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What are monthly security updates on your smartphone?

AndroidPIT virus 3
© nextpit

Aside from annual Android updates (Lollipop, Marshmallow, Nougat, Android O…), Google releases a security update each month, which aims to correct flaws in their system. The objective is to ensure continued protection for users and to react quickly to security problems that could arise. In this article, we’ll outline the corrective measures issued each month by Google.

How do monthly security updates work?

To make Android a secure system, Google has put a monthly security update program in place for all devices running on Android. This program is rolled out in three stages:

  • The first stage is development. Having identified the flaw, Google's engineers develop the update and prepare it for testing.
  • The second stage is testing. Google sends the update to its collaborators, who are the smartphone manufacturers, so that they can test it on their products.
  • Once testing has finished, the update is distributed to users by the manufacturers through an OTA (Over-The-Air) update. Finally, a public notice stating the corrected patches is distributed on the website to inform users that the update is available.
Androidpit android update security program
Of course, Google’s security programs rely on manufacturers’ good will to distribute the update. © Google

Who implements the monthly security updates?

Of course, as you’ve already seen, this monthly security update program relies on manufacturers’ good will. If they don’t make the effort to offer the updates to users, their smartphones will remain vulnerable. Few manufacturers distribute the updates to their devices every month. Some wait several months to do it.

To be sure you'll get monthly security updates, you should opt for a smartphone from the Nexus or Pixel ranges as Google distributes the update directly to these users. Google has also published a list of 42 devices that it deems as star pupils in terms of security updates.

Here they are:

  • Google Pixel XL, Pixel, 6P, 5X and 9
  • BlackBerry Priv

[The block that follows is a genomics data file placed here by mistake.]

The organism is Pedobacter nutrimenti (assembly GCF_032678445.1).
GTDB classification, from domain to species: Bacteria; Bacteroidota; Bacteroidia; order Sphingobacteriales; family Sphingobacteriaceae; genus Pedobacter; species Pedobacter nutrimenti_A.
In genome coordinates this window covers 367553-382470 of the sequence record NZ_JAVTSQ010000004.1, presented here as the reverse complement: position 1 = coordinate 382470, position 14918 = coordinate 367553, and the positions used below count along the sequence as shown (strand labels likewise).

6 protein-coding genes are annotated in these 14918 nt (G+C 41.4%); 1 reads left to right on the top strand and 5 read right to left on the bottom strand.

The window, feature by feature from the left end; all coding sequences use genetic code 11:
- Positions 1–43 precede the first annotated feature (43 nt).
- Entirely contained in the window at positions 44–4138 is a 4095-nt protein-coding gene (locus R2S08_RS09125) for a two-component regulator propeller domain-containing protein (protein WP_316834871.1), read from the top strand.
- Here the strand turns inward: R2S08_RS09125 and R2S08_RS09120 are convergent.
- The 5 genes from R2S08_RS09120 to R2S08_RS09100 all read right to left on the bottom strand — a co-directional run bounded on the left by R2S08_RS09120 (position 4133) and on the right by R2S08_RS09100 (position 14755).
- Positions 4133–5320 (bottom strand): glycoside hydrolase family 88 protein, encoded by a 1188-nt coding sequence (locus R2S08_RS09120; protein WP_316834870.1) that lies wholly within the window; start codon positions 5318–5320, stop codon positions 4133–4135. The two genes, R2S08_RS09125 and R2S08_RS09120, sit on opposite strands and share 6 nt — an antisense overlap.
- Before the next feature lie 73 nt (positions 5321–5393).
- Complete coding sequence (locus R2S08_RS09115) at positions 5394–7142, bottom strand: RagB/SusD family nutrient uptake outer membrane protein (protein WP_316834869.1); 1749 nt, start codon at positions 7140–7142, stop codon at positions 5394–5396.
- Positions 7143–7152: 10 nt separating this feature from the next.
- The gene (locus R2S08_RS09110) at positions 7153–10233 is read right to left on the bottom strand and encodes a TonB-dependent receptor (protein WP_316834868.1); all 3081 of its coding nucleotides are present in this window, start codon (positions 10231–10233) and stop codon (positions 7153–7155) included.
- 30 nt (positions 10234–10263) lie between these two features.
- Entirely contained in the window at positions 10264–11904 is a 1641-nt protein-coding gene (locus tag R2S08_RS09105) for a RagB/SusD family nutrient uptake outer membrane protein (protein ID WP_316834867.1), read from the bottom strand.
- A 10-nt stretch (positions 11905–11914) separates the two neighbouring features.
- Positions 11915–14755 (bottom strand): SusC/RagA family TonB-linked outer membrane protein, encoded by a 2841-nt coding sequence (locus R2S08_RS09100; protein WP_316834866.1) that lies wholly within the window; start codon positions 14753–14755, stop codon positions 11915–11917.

• Fujitsu F-01J
  • General Mobile Plus d, Plus, 4G Dual and 4G
  • Gionee A1
  • LG G6, V20, Stylo 2 V, GPAD 7.0 LTE
  • Moto Z, Moto Z Droid
  • Oppo CPH1613, CPH1605
  • Samsung Galaxy S8+, S8, S7, S7 Edge, S7 Active, S6 Active, S5 Dual SIM, C9 Pro, C7, J7, On7 Pro, J2, A8, Tab S2 9.7
  • Sharp Android One S1, 507SH
  • Sony Xperia XA1, Xperia X
  • Vivo 1609, 1601, Y55
AndroidPIt google pixel XL 9701
If you want to get the latest monthly security updates, choose a Pixel or Nexus device. © NextPit

What new features come with monthly security updates?

Monthly security updates don’t offer any new features, they simply correct flaws in the system.

Flaws corrected by June’s security patch

After the last update in April, which saw the correction of 60 issues, June’s update was even more comprehensive with 101 Android flaws, 27 of which were critical. These flaws were with Android versions 4, 5.0, 6.0, 7.0 and 7.1.

Some critical flaws could potentially allow a harmful application to take control of your smartphone. Fortunately, Google explained that there had never been “any reports on an active exploitation or abuse of these newly reported problems”. Most of the flaws concerned the code supplied by Qualcomm for its components (processor or modem) but Google has proved its willingness to correct its errors and provide users with continued security.

Among other issues corrected in June, there were problems with Bluetooth, in the Media framework, in the libraries and with the user interface system.

Do you receive monthly security updates?
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Do you think that manufacturers could make more of an effort to distribute the monthly security updates? Let us know your thoughts in the comments below.

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Pierre Vitré

Pierre Vitré
Head of Content

Pierre has a strong passion for new technologies and mobile since its first StarTac. Android user since 2011, Pierre became totally hooked. He never leaves his smartphone and smartwatch and still believes in the success of Google Glass. That's why he joined to be the head of content.

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  • 4
    Sam Weller Jun 22, 2017 Link to comment

    I feel the cut-off date for updates is far too early

  • 6
    Phil Lettieri Jun 20, 2017 Link to comment

    Google should just send them out directly, then charge the manufacturers. In order to avoid the charges, the manufacturers can simply act responsibly and send them out on their own.